I read lots of good books. Lots of non-fiction. Today, I’m reading Toynbee’s A Study of History. It has characters who figured long ago in far away places with strange sounding names. Judas Maccabaeus. Bar Kokaba. Mithradates, King of Pontus. Spartacus. There is a lot in history that parallels what we are currently experiencing that I find interesting.
My fiction choices range from LitFic (Toni Morrison, Umberto Eco, Virginia Woolf, etc.), through MythFic (Tolkien, Rowling, Kay), to SciFi/Fan (Outlander, The Expanse, Vampires, Werewolves, and Anything by Bernard Cornwell).
What I don’t read – never did, really – are out and out Romance. Bodice Rippers. Manly Men and Buxom Beauties. Never having been buxom, I didn't relate.
And then I decided, on a whim, to read the first of Jesse Gage’s (USA TODAY) best seller series, Highland Wishes, titled appropriately enough Wishing for a Highlander. Even the title made me feel a little curdled. If I was reading it on a beach, I’d probably hide it in a copy of The New Yorker. I’m just that kind of arrogant. Not that I’m proud of it or anything. Serves me right, then, to bury my arrogance in a Bodice Ripper.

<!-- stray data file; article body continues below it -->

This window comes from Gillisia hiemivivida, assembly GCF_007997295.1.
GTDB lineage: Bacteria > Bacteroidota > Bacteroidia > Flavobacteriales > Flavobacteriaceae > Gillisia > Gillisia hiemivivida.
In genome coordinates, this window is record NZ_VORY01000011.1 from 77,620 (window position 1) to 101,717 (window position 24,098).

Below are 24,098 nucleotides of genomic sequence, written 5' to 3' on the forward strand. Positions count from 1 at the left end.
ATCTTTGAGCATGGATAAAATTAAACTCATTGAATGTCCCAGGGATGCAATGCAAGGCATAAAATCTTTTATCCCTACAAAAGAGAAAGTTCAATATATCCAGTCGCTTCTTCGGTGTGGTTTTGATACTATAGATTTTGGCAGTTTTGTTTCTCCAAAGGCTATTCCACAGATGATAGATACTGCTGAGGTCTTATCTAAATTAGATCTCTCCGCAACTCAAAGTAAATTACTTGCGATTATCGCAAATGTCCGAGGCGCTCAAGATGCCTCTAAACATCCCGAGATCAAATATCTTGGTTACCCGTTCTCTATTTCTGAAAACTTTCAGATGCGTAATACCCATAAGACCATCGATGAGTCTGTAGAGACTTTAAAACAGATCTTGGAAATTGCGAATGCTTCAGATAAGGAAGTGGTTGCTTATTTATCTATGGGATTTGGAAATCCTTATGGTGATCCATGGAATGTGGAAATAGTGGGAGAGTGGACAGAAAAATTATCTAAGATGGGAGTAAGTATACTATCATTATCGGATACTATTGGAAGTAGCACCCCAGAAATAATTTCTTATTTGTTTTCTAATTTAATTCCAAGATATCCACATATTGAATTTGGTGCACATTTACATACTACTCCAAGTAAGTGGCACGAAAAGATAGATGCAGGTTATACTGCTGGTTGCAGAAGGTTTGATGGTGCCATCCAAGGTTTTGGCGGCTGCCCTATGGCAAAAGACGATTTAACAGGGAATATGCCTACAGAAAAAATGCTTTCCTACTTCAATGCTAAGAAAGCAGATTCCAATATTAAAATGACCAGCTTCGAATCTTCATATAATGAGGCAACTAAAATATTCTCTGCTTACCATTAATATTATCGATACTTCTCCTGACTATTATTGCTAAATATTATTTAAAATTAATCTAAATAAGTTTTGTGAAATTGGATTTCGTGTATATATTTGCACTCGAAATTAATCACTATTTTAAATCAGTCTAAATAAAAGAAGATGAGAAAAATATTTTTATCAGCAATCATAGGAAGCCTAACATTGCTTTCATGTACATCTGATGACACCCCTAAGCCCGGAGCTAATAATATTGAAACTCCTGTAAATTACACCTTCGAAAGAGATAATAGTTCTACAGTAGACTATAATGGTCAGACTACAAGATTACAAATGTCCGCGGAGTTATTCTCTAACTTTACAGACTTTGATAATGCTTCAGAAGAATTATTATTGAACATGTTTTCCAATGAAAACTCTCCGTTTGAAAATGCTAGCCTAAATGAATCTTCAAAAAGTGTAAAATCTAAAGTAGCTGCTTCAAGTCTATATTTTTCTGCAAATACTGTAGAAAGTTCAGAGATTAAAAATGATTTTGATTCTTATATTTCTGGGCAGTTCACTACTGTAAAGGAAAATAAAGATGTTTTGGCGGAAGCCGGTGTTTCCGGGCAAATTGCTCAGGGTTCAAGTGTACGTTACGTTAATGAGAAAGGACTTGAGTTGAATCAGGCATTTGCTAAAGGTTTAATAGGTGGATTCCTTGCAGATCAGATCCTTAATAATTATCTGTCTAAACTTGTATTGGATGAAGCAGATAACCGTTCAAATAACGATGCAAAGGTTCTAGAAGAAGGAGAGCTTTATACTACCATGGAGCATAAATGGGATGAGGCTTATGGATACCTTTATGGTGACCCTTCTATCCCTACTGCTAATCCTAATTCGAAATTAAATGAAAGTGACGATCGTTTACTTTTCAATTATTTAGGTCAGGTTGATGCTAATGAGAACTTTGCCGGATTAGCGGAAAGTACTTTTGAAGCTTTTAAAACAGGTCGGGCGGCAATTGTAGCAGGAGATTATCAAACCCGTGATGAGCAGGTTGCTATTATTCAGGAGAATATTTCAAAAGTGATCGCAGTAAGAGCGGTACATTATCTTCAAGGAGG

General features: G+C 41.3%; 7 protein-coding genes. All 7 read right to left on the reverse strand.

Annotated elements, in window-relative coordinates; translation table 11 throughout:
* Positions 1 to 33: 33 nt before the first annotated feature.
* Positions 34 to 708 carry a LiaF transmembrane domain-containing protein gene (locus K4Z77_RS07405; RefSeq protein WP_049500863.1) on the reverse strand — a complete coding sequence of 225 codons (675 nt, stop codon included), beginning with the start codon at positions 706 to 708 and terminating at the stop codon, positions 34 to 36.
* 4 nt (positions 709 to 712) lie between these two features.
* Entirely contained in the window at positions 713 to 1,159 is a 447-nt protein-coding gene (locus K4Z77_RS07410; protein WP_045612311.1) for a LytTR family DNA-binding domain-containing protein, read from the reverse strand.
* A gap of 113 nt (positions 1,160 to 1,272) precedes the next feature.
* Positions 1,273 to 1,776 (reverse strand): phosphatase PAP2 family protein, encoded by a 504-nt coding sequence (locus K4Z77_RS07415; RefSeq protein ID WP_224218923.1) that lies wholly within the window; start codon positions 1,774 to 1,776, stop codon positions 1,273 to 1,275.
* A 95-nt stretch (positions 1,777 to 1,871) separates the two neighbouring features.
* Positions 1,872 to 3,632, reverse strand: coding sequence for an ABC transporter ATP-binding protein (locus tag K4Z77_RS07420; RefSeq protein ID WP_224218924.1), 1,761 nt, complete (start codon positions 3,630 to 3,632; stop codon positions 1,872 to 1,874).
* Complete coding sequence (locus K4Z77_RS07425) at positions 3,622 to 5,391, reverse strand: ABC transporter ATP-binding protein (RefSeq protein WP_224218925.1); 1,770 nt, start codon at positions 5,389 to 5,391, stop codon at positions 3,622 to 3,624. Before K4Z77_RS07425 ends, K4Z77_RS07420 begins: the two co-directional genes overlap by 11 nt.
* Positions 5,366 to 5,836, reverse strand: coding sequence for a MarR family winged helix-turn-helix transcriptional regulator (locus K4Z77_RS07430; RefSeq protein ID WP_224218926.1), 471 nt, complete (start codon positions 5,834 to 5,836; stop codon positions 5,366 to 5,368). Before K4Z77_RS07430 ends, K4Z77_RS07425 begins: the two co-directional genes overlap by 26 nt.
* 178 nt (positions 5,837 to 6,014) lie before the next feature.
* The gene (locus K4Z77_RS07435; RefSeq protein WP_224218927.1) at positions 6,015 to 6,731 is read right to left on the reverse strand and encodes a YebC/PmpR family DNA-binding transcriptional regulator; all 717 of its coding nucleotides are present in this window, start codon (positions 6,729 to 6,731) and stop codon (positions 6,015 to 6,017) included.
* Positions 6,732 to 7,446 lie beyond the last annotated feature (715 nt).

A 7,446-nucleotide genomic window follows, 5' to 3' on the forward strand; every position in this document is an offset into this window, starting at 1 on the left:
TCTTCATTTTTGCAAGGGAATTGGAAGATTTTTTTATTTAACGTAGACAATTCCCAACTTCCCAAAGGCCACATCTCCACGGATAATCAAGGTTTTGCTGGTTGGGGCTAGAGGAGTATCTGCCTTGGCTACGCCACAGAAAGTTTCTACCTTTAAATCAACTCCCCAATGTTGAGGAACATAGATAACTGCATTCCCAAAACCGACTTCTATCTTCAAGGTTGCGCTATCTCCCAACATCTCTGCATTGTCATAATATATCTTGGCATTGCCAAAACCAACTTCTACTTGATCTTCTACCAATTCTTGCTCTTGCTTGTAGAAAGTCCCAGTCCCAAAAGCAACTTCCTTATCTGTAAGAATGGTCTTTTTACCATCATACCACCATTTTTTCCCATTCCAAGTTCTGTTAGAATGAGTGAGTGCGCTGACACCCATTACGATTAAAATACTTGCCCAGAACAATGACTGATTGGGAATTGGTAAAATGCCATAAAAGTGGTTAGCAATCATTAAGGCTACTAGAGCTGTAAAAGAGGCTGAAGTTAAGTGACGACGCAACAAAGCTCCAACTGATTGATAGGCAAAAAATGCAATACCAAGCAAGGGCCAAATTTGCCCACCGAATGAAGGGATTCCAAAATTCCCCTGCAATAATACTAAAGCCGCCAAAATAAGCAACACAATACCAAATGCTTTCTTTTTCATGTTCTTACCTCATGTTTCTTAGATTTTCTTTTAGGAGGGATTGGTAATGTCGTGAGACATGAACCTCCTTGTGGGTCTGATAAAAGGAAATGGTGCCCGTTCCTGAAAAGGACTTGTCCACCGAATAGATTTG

I met Jessi Gage in my Seattle Writer’s group, Writers’ Cramp, and critiqued the book that I think will turn out to be Volume 2 of Highland Wishes, which I will read before the year is out. Jessi is charming, funny, and as buxom as her heroine, who is also charming and funny and whose bodice does get ripped, but not by the hero. The hero runs the bodice-ripper through in a most satisfying way, and the book is off to the races.
I enjoyed the bloody hell out of it. Did it smack a little too much of Gabaldon? Yes. There’s time travel. Were there cliched plot twists? Of course. This is a genre book, and genre books need to give the reader what they have come to expect. What is delightful about Wishing for a Highlander is how much over the top Gage goes – things you wished that Gabaldon had put in, Jessi puts in and it’s fun (what did the Tinkers do with the car, Jessi?). There is a mystery to be solved by series’ end, I hope. And in the meantime, you just read yourself into a mythical medieval Scotland that never was but should have been.
And all the while you are in this never-never land, you have not given whatsisname a single, solitary thought, and when you drift off to sleep, you drift off with a dream already tucked inside. Ya know, The New Yorker has never, ever done that for me.